Re: Multiplicity, Change and MV

From: B Faux <>
Date: Fri, 14 Apr 2006 17:23:59 GMT
Message-ID: <PUQ%f.9966$>

Ok 'X', at the risk of being labelled a 'troll' I'll attempt to clarify briefly;

The OP wrote:
Change bothers me. Especially in database schema, and specifically when we want to accomodate change in the cardinalities of the relationships we are modelling. Below I've setup a contrived example of lecturer-course, which a school initially deems to be a highly constrained 1-1 relationship, with (ID) serving as a surrogate primary key for the sake of clarity.

Courses = { (name:French), (name:English), (name:German) } Lecturers = { (id:1, name:Tom, teaches:French), (id:2, name:Bob, teaches:English) }


id name teaches

1 Tom French

2 Bob English

Apologies for this basic (and contrived) example, but hopefully its sufficient to show that change will have knock on effects to the queries of extant applications which interact with the database.

This is what I'd like to focus on here - I am interested in exploring how one might reduce the dependency between query-form and db-structure. I find it jarring that a change in multiplicity has introduced a new relation - perhaps it should have existed in the first place even with the 1-m relationship? Either way, going against my instincts, below I'm considering MV approaches, of which I can determine two:

MV - Set/List value approach (Pick?):

Courses = { (name:French), (name:English), (name:German) } Lecturers = {
 (id:1, name:Tom, teaches: {French, German} ),  (id:2, name:Bob, teaches: English )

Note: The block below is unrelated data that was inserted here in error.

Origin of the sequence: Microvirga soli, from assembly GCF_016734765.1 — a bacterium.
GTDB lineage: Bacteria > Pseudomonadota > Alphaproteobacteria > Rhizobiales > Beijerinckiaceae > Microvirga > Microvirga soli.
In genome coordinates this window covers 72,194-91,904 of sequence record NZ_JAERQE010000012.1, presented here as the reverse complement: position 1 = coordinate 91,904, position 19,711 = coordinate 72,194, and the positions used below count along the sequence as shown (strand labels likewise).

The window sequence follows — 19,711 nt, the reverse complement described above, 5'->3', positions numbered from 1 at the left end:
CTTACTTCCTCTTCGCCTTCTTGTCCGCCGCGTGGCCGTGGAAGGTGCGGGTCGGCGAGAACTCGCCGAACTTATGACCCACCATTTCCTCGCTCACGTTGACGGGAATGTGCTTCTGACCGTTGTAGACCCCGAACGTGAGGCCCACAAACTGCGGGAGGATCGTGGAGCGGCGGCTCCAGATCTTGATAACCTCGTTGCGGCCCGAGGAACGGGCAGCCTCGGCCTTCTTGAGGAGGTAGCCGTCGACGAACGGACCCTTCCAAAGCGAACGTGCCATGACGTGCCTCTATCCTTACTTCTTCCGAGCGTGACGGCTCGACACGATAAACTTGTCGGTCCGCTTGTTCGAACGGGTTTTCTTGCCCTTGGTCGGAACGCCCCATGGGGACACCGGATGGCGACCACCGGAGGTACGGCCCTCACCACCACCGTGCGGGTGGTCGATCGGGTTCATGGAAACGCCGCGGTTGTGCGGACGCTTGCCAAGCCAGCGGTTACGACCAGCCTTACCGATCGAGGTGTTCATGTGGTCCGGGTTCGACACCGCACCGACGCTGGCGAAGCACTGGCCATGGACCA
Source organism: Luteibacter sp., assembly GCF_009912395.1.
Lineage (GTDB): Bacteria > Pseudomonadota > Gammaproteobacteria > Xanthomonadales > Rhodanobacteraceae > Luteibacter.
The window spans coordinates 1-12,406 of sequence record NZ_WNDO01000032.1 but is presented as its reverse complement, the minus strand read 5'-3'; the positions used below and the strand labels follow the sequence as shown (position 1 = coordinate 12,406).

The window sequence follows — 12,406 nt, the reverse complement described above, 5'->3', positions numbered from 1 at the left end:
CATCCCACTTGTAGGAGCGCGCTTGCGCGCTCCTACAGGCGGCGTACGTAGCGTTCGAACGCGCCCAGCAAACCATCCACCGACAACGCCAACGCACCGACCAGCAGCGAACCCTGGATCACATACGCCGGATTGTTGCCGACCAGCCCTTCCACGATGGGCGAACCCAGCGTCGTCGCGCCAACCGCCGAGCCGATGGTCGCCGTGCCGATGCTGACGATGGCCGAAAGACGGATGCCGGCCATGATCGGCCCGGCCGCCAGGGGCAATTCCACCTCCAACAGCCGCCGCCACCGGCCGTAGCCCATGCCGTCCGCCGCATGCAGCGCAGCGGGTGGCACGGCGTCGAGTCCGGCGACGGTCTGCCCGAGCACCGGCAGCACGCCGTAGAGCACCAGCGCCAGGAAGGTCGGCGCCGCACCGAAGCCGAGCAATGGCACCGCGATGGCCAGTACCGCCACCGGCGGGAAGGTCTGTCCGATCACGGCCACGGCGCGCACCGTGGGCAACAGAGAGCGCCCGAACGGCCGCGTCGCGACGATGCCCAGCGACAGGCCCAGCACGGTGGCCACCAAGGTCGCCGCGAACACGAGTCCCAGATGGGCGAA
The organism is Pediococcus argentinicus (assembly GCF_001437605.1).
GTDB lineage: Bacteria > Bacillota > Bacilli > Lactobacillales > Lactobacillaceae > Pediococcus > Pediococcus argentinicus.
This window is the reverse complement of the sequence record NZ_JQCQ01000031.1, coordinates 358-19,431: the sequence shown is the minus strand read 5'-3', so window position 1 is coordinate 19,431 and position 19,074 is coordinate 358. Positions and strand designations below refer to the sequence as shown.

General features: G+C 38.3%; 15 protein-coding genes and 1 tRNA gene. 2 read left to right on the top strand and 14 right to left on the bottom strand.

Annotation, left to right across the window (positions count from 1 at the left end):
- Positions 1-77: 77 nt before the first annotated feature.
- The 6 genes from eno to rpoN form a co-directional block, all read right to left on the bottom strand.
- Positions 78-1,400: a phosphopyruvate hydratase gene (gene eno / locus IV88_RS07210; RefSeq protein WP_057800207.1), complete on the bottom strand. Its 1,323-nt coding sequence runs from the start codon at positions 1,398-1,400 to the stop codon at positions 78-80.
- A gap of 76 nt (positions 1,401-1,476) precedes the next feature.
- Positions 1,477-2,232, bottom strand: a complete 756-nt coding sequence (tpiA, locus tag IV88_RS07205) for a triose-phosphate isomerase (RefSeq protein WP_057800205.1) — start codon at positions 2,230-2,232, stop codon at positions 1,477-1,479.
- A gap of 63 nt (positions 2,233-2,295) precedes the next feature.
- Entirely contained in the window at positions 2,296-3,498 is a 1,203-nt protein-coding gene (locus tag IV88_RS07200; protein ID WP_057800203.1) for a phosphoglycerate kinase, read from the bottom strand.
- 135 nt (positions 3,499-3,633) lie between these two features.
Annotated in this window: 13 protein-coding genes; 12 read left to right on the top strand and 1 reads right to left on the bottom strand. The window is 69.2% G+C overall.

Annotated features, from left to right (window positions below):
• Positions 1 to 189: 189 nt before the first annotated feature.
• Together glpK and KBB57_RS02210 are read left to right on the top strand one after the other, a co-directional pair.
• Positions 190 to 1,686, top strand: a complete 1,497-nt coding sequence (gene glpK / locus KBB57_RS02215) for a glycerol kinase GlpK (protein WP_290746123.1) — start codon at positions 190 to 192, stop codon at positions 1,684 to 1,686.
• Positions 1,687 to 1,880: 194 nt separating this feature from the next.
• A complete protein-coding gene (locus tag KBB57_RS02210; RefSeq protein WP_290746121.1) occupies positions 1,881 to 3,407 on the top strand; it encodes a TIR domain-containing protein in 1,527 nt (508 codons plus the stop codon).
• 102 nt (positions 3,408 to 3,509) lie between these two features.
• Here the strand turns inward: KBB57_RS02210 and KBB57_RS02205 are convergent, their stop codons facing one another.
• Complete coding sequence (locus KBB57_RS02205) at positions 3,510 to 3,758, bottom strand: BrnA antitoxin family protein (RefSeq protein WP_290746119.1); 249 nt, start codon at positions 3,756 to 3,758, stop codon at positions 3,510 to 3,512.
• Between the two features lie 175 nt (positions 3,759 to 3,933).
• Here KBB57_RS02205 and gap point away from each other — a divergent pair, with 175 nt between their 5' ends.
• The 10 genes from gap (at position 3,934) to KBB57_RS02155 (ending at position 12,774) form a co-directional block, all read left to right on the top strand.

I believe that I see the term "(Pick?)" written above, do I not?

Further, it appears to move ever so slightly beyond theory and toward actual implementation. I made the mistake of taking the above at face value and attempted to show how a real-world implementation might be achieved in a maintainable and extensible fashion. The OP obviously has some misgivings with the limitations of RM implementation where unknown, but inevitable change is expected. It is almost impossible to accurately predict how a data base will need to be modified in the future to handle unforseen environmental exigencies.

If my terminology troubles you, then I recommend you take a deep breath and examine the title of this NG... it does not limit itself to "RM", but rather specifies "databases" which most certainly would include non-RM databases. And one more time, the OP not only mentioned "MV" in the subject, but added the term (Pick?) in the actual post.

Get over yourself...

BFaux- Received on Fri Apr 14 2006 - 19:23:59 CEST

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